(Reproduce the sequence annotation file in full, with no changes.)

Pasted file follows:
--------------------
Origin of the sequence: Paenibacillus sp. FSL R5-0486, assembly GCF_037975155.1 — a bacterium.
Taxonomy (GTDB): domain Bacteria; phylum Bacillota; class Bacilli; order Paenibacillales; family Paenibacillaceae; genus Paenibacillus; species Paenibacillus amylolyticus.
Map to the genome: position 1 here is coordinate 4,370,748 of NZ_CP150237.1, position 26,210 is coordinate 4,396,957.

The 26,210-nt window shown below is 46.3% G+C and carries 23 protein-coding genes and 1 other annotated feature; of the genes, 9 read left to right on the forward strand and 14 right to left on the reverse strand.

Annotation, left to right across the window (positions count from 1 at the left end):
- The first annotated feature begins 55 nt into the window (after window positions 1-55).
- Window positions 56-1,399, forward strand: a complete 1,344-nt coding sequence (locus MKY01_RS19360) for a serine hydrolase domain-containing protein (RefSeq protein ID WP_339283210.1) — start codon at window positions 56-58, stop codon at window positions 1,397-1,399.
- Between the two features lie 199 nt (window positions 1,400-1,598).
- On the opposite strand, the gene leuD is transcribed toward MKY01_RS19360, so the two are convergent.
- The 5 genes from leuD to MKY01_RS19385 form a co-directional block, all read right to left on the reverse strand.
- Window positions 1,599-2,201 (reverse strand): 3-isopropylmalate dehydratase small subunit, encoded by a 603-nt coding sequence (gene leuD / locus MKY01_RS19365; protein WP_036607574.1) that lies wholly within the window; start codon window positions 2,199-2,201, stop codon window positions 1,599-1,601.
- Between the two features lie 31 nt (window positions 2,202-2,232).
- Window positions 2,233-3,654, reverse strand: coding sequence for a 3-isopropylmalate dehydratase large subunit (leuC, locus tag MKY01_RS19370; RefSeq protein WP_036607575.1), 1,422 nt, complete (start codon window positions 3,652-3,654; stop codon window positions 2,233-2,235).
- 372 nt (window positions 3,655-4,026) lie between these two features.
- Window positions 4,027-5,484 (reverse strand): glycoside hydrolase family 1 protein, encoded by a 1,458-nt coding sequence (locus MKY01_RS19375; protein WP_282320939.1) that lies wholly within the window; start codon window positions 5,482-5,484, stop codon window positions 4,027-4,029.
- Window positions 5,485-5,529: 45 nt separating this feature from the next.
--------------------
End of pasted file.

Origin of the sequence: Paenibacillus sp. FSL R5-0486, assembly GCF_037975155.1 — a bacterium.
Taxonomy (GTDB): domain Bacteria; phylum Bacillota; class Bacilli; order Paenibacillales; family Paenibacillaceae; genus Paenibacillus; species Paenibacillus amylolyticus.
Map to the genome: position 1 here is coordinate 4,370,748 of NZ_CP150237.1, position 26,210 is coordinate 4,396,957.

The 26,210-nt window shown below is 46.3% G+C and carries 23 protein-coding genes and 1 other annotated feature; of the genes, 9 read left to right on the forward strand and 14 right to left on the reverse strand.

Annotation, left to right across the window (positions count from 1 at the left end):
- The first annotated feature begins 55 nt into the window (after window positions 1-55).
- Window positions 56-1,399, forward strand: a complete 1,344-nt coding sequence (locus MKY01_RS19360) for a serine hydrolase domain-containing protein (RefSeq protein ID WP_339283210.1) — start codon at window positions 56-58, stop codon at window positions 1,397-1,399.
- Between the two features lie 199 nt (window positions 1,400-1,598).
- On the opposite strand, the gene leuD is transcribed toward MKY01_RS19360, so the two are convergent.
- The 5 genes from leuD to MKY01_RS19385 form a co-directional block, all read right to left on the reverse strand.
- Window positions 1,599-2,201 (reverse strand): 3-isopropylmalate dehydratase small subunit, encoded by a 603-nt coding sequence (gene leuD / locus MKY01_RS19365; protein WP_036607574.1) that lies wholly within the window; start codon window positions 2,199-2,201, stop codon window positions 1,599-1,601.
- Between the two features lie 31 nt (window positions 2,202-2,232).
- Window positions 2,233-3,654, reverse strand: coding sequence for a 3-isopropylmalate dehydratase large subunit (leuC, locus tag MKY01_RS19370; RefSeq protein WP_036607575.1), 1,422 nt, complete (start codon window positions 3,652-3,654; stop codon window positions 2,233-2,235).
- 372 nt (window positions 3,655-4,026) lie between these two features.
- Window positions 4,027-5,484 (reverse strand): glycoside hydrolase family 1 protein, encoded by a 1,458-nt coding sequence (locus MKY01_RS19375; protein WP_282320939.1) that lies wholly within the window; start codon window positions 5,482-5,484, stop codon window positions 4,027-4,029.
- Window positions 5,485-5,529: 45 nt separating this feature from the next.